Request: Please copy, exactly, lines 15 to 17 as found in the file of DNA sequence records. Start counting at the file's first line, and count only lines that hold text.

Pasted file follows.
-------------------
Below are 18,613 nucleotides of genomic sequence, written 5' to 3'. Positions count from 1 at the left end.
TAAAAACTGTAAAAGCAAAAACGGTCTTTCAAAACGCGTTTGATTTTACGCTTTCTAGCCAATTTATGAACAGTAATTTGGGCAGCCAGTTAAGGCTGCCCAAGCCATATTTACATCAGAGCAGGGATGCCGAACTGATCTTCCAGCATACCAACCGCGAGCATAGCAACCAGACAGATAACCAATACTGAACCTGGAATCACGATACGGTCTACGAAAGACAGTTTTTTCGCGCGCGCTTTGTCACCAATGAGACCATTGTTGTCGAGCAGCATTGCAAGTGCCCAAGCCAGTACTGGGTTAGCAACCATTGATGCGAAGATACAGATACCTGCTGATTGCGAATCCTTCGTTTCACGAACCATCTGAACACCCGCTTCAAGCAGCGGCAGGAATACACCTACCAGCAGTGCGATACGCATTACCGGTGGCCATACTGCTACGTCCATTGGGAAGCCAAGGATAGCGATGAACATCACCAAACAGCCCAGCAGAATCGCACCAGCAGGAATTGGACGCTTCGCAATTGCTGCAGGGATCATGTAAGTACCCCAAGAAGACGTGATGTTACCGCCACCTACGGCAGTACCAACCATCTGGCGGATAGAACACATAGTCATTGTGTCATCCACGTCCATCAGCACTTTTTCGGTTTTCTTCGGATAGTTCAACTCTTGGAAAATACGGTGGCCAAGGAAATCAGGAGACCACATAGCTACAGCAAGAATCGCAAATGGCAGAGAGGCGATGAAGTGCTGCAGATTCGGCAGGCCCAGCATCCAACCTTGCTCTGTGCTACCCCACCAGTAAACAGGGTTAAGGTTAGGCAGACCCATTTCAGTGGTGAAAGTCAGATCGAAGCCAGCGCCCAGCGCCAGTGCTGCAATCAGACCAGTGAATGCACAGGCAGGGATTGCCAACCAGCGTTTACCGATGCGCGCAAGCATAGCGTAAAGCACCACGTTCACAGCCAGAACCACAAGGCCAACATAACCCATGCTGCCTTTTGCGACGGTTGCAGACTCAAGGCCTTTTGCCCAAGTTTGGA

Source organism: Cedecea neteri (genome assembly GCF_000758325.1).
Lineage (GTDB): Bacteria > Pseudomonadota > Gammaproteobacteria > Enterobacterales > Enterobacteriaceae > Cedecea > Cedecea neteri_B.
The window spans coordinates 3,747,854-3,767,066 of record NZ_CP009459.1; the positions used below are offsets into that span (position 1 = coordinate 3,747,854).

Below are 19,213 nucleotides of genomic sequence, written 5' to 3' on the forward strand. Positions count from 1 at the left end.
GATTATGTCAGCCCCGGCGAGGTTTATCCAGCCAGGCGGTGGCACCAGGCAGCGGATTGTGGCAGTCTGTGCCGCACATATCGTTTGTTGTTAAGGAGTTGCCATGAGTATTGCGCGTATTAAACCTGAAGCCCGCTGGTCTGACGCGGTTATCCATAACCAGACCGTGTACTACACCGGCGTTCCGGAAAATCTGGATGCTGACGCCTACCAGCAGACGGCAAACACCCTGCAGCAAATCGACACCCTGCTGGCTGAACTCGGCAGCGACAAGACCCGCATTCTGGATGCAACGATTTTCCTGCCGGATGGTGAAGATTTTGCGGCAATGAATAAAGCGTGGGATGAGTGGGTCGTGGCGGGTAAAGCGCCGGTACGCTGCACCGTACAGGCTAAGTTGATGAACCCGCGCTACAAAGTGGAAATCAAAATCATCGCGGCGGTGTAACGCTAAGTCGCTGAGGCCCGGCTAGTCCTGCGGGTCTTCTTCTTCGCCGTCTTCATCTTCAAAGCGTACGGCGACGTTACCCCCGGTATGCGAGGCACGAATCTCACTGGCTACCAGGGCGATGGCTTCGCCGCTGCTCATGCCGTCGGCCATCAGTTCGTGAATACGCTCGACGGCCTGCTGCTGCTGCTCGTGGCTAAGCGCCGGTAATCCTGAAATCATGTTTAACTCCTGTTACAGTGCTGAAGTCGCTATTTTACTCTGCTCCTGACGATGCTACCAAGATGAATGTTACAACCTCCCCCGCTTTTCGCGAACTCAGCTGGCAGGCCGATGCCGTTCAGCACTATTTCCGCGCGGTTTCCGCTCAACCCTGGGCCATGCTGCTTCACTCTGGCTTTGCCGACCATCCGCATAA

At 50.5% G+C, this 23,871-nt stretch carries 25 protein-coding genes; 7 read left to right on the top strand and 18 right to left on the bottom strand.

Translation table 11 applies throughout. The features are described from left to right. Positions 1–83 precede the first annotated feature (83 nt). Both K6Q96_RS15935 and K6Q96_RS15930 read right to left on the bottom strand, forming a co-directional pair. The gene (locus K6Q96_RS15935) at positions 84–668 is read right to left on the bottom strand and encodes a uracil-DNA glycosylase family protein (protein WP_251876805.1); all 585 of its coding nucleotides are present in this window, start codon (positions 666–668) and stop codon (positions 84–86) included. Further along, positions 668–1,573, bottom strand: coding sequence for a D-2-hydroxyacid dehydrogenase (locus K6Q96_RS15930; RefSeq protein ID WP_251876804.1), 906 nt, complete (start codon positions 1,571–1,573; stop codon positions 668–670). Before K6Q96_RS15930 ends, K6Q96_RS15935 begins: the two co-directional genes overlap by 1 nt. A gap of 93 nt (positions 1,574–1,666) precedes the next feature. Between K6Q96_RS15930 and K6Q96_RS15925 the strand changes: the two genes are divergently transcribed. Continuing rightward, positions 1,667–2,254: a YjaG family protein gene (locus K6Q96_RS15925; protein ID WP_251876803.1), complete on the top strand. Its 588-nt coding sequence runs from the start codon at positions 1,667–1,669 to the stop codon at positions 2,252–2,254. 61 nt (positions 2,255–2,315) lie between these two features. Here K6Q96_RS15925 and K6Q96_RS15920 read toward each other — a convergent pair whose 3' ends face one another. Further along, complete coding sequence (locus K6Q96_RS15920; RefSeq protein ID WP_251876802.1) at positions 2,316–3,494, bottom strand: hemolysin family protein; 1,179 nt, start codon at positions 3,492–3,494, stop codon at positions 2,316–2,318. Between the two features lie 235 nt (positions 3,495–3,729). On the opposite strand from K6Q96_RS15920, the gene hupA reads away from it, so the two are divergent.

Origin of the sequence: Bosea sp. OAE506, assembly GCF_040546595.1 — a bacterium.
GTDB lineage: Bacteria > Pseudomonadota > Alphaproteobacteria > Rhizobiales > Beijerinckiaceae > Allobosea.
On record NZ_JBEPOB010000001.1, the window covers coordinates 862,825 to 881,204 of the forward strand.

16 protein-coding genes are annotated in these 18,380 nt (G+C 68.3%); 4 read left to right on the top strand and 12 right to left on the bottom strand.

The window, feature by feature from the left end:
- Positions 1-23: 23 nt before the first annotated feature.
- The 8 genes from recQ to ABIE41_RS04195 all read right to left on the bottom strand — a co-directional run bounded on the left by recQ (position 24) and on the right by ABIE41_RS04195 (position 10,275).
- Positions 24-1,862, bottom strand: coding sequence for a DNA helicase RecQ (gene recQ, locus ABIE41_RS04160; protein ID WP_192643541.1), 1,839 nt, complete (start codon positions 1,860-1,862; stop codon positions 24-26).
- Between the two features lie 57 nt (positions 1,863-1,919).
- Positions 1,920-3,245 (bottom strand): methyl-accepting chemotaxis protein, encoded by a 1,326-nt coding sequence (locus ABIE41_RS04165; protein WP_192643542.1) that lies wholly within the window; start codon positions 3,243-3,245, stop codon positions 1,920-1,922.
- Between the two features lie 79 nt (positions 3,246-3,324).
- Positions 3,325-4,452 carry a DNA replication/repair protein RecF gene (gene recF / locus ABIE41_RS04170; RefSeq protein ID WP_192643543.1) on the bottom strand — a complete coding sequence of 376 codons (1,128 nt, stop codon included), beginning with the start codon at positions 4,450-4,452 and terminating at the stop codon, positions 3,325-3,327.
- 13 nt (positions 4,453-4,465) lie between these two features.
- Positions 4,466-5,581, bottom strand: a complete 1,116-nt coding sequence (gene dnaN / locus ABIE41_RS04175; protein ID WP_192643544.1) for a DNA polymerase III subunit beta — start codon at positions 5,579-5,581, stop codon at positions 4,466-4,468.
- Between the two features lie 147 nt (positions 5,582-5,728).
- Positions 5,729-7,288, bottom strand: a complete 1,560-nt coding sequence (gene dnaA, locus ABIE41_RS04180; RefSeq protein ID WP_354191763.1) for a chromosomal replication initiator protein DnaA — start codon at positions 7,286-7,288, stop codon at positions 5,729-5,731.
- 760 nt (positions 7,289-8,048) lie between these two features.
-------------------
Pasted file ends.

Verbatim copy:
- Positions 1-23: 23 nt before the first annotated feature.
- The 8 genes from recQ to ABIE41_RS04195 all read right to left on the bottom strand — a co-directional run bounded on the left by recQ (position 24) and on the right by ABIE41_RS04195 (position 10,275).
- Positions 24-1,862, bottom strand: coding sequence for a DNA helicase RecQ (gene recQ, locus ABIE41_RS04160; protein ID WP_192643541.1), 1,839 nt, complete (start codon positions 1,860-1,862; stop codon positions 24-26).